Japan's economy has continued to recover moderately. In the corporate sector, the diffusion index (DI) for business conditions (the proportion of firms responding that business conditions were "favorable" minus the proportion of those responding that they were "unfavorable") in the June 2015 Tankan (Short-Term Economic Survey of Enterprises in Japan), which was released at the beginning of July, has improved for large firms in both manufacturing and nonmanufacturing -- recovering to a level close to that seen prior to the consumption tax hike in 2014. The DI for small firms has been unchanged for all industries, but it continues to be at a relatively high level. As for business fixed investment, firms have maintained their positive investment stance, as suggested by, for example, the upward revision of their fixed investment plans for fiscal 2015 in the June Tankan, with corporate profits increasing to a historical high. In the household sector, despite the effects of irregular weather, private consumption has been resilient, reflecting steady improvement in the employment and income situation, as seen in, for example, the continued improvement in the active job openings-to-applicants ratio. In addition, housing investment has started to pick up. Given these developments, a virtuous cycle from income to spending is expected to continue operating steadily in both the corporate and household sectors.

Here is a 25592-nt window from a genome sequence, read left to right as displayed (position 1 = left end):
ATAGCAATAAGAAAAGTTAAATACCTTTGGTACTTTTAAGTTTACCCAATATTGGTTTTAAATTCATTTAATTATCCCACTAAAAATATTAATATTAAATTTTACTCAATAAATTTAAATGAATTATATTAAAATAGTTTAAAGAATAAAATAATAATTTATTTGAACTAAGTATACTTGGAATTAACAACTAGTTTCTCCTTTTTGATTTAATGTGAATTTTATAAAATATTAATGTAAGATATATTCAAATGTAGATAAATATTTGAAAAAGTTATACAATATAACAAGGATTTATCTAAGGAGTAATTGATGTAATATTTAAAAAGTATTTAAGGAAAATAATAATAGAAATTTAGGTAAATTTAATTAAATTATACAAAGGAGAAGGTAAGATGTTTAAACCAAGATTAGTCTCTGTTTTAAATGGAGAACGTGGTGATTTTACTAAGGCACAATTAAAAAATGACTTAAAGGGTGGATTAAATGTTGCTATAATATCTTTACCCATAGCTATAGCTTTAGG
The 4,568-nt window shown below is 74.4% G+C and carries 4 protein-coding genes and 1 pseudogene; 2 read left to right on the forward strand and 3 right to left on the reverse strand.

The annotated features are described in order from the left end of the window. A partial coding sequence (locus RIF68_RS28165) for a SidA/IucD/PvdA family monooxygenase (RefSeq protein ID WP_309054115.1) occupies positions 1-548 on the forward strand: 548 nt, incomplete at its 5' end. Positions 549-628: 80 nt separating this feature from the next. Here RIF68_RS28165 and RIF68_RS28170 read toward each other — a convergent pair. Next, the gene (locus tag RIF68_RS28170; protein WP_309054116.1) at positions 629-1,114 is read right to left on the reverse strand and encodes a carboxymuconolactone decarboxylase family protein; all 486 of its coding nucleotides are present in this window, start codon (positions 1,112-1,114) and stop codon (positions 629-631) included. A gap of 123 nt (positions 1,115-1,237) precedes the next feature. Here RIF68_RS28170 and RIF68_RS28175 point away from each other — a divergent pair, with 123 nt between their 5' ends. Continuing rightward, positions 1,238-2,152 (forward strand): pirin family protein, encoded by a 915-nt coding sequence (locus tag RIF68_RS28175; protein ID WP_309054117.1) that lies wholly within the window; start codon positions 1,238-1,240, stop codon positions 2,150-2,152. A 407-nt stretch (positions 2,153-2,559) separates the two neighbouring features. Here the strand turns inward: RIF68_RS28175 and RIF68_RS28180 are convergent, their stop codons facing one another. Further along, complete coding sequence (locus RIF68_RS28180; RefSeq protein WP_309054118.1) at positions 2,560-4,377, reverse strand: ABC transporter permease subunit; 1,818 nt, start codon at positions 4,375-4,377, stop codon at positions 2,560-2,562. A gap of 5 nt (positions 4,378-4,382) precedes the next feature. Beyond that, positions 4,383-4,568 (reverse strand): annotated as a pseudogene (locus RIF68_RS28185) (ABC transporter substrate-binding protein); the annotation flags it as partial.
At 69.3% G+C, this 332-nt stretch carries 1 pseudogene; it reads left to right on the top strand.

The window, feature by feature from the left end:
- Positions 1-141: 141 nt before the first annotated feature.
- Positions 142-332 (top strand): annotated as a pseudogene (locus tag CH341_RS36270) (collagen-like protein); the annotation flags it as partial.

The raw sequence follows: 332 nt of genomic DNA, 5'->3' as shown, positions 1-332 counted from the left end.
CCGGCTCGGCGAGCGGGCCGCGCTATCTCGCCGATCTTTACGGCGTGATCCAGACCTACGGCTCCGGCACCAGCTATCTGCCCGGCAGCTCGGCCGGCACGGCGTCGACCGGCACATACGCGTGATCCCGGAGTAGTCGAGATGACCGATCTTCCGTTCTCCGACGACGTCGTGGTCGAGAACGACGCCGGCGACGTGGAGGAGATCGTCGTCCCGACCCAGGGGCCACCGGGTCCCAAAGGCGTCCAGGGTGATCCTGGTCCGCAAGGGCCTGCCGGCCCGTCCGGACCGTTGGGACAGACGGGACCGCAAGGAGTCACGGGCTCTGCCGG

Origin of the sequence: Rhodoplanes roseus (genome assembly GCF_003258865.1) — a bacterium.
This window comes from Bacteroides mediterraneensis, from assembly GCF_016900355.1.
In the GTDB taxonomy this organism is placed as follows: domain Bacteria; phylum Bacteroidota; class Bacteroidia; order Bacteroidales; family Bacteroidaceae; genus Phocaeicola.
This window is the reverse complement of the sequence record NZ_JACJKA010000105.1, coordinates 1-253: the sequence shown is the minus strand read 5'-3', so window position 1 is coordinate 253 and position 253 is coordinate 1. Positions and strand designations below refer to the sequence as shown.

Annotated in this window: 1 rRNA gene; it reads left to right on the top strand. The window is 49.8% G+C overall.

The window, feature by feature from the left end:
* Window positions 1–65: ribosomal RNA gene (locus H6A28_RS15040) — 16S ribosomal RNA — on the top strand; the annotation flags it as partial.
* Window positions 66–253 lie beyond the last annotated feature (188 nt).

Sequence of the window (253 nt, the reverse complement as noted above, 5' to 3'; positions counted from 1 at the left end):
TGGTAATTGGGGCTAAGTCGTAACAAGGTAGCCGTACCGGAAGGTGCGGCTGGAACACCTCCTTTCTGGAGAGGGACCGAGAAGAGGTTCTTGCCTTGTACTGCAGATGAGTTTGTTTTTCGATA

With regard to prices, the year-on-year rate of increase in the consumer price index (CPI) for all items less fresh food had slowed toward the end of fiscal 2014, due in part to the effects of low crude oil prices. Excluding the direct effects of the consumption tax hike, the rate has been about 0 percent recently.
Japan's economy is expected to continue recovering moderately. On the price front, the year-on-year rate of increase in the CPI is likely to be about 0 percent for the time being, due to the effects of the decline in energy prices. Nevertheless, as the underlying trend in prices steadily rises and the effects of the decline in crude oil prices dissipate, the rate is likely to accelerate toward 2 percent -- the price stability target.